Vertebrate Hox clusters generally do not contain non-Hox genes (Duboule, 2007). In the genome database, we confirmed that the seven hox clusters in zebrafish also do not possess non-hox genes (Fig. 1A). To elucidate the function of each hox cluster in zebrafish development, we tried to delete the corresponding genomic regions using the CRISPR-Cas9 system. We employed crRNA;tracrRNA duplex guideRNA (dgRNA), which was recently shown to be highly effective for introducing a genomic deletion in zebrafish (Hoshijima et al., 2019). For the generation of six hox cluster-deleted mutants (all of the clusters except for hoxcb), we used two dgRNAs that are targeted to both ends of hox genes in each cluster (Fig. 1B). As a representative, the isolation of hoxaa cluster mutants is shown in Fig. 1C-F. Two dgRNAs specific to the exons of hoxa1a and hoxa13a were injected with Cas9 protein into fertilized embryos (Fig. 1C). Among the F1 offspring of the injected embryos, we identified fish with deletion of the genomic region corresponding to the hoxaa cluster (Fig. 1D). We also verified that the introduced genomic deletion resulted in a frameshift mutation so that an aberrant fusion protein was not produced. Furthermore, we confirmed that the targeted genomic region of the hoxaa cluster was specifically deleted in homozygous mutants (Fig. 1E,F), as transposition of the targeted genomic region was sometimes detected in the course of the generation of mutants. Likewise, the other five hox cluster mutants (hoxab, hoxba, hoxbb, hoxca and hoxda) were isolated and confirmed (Figs S1-S4,S6). As we could not isolate the hoxcb cluster-deleted mutant owing to technical difficulties, we instead introduced frameshift mutations in all of the four hoxcb genes in the same allele (Fig. S5). Taken together, we successfully isolated all of the seven individual hox cluster deficiencies in zebrafish.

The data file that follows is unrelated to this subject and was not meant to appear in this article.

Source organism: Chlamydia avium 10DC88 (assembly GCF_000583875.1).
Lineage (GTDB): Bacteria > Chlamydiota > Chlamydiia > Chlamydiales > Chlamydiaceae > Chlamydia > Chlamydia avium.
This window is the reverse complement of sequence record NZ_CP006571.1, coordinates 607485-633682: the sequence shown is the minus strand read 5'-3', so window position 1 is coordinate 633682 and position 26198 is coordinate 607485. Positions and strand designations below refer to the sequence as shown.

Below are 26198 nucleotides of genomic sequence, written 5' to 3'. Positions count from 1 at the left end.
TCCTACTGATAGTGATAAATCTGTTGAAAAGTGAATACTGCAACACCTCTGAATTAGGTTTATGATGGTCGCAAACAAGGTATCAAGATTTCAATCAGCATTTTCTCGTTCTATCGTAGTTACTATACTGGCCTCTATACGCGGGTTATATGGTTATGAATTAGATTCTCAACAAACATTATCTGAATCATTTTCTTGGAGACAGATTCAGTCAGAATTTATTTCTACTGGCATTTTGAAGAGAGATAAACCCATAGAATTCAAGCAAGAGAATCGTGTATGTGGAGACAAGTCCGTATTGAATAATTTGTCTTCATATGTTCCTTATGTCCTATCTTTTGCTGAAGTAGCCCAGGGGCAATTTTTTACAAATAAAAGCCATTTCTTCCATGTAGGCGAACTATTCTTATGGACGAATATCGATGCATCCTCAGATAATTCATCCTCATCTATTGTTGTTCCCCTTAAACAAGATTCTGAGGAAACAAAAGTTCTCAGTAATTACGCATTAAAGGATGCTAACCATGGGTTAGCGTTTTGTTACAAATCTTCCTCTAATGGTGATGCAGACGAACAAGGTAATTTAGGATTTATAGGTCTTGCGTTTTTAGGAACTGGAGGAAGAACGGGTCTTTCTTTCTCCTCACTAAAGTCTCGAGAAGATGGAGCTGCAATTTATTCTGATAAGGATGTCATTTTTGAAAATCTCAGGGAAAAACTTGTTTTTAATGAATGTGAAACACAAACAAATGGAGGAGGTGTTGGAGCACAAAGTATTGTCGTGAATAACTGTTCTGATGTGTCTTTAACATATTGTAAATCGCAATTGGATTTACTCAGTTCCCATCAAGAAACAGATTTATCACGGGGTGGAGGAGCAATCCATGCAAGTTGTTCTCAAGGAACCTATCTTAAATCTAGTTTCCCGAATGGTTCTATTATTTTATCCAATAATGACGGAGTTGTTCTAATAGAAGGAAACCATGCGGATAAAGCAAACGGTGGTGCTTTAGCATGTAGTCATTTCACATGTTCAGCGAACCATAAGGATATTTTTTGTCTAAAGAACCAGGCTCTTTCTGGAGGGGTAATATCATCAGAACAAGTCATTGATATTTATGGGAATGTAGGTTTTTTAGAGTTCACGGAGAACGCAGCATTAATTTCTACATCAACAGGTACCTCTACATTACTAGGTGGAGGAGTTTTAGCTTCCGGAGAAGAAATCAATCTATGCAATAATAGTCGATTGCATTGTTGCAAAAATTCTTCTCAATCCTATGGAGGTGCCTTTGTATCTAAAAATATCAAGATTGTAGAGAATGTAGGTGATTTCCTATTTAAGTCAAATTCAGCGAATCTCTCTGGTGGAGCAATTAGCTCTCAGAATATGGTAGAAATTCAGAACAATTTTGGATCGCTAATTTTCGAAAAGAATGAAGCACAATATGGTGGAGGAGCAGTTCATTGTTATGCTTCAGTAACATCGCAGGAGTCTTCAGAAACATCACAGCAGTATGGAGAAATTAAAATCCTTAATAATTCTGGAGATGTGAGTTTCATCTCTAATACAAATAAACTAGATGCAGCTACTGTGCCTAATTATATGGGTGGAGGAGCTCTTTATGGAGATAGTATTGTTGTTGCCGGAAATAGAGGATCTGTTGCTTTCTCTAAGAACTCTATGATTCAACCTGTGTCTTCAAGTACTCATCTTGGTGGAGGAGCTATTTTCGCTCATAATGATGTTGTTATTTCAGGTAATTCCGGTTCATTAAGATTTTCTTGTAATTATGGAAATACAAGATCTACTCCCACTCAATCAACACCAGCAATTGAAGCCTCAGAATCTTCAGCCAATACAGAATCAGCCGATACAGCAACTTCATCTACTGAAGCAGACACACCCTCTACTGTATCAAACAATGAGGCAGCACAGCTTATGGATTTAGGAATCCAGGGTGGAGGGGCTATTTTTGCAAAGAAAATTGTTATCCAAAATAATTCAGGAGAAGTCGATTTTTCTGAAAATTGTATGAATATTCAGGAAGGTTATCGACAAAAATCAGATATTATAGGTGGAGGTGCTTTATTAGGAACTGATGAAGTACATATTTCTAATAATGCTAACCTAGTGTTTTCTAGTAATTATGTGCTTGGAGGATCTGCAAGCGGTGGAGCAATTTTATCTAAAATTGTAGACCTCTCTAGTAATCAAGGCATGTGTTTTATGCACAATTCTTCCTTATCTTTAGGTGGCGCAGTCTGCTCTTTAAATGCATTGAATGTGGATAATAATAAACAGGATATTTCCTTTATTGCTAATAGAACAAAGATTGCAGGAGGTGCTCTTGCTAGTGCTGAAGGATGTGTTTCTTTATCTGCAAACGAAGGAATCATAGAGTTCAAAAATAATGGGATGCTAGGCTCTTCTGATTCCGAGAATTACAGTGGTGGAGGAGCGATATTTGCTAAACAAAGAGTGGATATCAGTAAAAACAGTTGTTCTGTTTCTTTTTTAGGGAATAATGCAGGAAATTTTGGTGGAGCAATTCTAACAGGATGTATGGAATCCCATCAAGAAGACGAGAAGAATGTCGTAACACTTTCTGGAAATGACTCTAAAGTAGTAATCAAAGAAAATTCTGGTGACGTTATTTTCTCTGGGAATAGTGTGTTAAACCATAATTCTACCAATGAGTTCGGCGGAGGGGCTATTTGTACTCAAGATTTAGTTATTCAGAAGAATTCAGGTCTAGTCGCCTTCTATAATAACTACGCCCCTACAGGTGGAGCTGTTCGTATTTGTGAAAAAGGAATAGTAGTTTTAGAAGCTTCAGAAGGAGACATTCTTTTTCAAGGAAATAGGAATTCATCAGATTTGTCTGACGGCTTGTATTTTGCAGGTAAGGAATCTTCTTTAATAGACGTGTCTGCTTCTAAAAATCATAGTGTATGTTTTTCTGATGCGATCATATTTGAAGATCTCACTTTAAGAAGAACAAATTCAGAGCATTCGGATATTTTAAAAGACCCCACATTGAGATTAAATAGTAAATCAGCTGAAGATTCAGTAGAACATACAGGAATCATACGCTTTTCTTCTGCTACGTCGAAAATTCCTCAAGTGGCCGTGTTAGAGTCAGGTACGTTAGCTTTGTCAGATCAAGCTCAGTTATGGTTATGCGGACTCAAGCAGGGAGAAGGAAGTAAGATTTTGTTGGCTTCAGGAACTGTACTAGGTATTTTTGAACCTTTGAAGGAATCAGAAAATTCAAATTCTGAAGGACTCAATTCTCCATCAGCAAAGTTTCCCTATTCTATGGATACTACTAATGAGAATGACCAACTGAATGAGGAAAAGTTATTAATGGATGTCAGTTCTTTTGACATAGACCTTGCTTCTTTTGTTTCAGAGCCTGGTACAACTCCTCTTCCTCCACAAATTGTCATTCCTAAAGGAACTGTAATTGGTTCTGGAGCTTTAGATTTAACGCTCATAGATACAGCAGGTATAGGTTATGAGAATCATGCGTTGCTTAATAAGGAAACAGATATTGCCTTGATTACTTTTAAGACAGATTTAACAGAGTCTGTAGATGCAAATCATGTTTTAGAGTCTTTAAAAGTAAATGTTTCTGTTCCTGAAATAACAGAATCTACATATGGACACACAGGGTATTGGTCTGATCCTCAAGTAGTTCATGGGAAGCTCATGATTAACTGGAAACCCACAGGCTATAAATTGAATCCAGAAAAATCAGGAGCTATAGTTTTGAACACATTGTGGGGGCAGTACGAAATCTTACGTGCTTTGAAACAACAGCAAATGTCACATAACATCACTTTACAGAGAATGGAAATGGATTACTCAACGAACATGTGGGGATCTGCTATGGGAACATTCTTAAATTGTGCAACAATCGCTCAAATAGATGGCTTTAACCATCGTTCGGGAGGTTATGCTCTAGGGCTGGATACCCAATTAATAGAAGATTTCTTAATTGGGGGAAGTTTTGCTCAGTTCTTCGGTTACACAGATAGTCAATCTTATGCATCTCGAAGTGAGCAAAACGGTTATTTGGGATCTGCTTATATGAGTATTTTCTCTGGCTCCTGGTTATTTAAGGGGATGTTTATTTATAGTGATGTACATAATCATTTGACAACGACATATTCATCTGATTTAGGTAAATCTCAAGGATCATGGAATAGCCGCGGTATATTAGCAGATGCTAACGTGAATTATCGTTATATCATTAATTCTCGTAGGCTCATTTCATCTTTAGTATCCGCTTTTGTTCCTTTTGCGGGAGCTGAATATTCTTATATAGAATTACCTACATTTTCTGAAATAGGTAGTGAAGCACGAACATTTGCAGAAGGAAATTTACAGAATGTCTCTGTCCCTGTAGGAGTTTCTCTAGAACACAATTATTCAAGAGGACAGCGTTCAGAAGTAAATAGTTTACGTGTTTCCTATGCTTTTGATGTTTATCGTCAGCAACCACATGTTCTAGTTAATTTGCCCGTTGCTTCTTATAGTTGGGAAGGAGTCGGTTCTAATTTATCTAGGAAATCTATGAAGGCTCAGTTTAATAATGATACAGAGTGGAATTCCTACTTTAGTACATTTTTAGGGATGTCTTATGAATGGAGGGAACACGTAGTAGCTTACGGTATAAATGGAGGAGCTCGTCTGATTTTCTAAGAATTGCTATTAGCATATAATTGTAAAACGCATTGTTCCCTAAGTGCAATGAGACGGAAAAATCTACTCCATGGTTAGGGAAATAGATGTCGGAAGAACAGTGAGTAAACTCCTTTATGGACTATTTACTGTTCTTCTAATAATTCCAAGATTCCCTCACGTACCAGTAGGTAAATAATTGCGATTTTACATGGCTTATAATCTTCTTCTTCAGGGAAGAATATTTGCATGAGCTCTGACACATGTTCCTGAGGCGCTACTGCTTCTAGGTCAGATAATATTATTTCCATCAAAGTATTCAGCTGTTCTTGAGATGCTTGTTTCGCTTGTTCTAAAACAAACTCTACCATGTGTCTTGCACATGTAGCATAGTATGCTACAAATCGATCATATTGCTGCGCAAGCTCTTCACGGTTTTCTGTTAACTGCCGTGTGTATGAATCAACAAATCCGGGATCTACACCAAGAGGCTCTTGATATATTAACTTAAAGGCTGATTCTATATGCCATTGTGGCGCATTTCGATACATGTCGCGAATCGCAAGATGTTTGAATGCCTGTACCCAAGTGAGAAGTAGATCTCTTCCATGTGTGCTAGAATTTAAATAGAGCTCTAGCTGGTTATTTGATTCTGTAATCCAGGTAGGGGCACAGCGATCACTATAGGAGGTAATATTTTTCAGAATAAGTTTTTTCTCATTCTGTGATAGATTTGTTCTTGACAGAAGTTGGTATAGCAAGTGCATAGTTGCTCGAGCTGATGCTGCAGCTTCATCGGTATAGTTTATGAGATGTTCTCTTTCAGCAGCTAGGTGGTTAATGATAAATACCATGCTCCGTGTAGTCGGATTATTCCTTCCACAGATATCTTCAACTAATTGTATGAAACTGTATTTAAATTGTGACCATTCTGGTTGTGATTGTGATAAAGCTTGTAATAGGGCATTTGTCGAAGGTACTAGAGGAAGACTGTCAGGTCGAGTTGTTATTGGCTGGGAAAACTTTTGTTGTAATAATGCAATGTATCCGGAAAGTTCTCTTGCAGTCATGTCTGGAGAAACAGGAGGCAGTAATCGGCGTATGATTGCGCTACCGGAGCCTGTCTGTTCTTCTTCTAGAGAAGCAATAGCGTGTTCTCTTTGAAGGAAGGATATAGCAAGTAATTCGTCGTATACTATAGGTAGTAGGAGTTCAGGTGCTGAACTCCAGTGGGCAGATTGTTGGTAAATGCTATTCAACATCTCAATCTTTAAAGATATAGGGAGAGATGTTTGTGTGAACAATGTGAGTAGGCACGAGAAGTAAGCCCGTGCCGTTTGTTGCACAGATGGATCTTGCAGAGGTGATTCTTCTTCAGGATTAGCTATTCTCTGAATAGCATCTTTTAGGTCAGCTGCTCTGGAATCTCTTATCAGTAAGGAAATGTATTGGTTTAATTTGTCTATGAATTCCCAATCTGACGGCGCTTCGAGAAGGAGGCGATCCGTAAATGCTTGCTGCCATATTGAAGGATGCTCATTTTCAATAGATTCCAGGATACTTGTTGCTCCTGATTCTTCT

Characterization of seven individual zebrafish hox cluster deficiencies during embryogenesis

Using these seven zebrafish hox cluster deficiencies, we carried out phenotype analysis during embryogenesis, in which vertebrate Hox genes have been shown to play essential roles. Hox genes have been shown to play crucial roles in the patterning of the hindbrain in vertebrate embryos (Trainor and Krumlauf, 2000), and segmental expression patterns of zebrafish hox genes, which are located in different hox clusters such as hoxab, hoxba and hoxda, in the rhombomeres have been characterized in detail (Prince et al., 1998b). To examine the role of each hox cluster in hindbrain patterning, we performed immunostaining for reticulospinal interneurons, which exhibit rhombomere-specific cell body shapes and axonal projection patterns (Metcalfe et al., 1986). In wild-type embryos at 48 hours post fertilization (hpf), contralaterally projecting r4-specific Mauthner neurons were evident on both sides (asterisks in Fig. 2A). In contrast, in hoxba and hoxbb cluster mutants, Mauthner neurons were rarely detected, but instead smaller projecting neurons were observed (Fig. 2D,E). The hindbrain defects observed in hoxba and hoxbb cluster mutants show significant similarity to the individual loss-of-function phenotypes of zebrafish hoxb1a and hoxb1b, respectively (McClintock et al., 2002; Weicksel et al., 2014), suggesting that other hoxba genes (such as hoxb2a, hoxb3a and hoxb4a, which are segmentally expressed in rhombomeres; Prince et al., 1998b) or hoxbb genes other than hoxb1b do not significantly contribute to the hindbrain patterning in zebrafish. In addition, no apparent morphological abnormality in reticulospinal neurons was observed in other hox cluster deficiencies (Fig. 2B,C,F-H).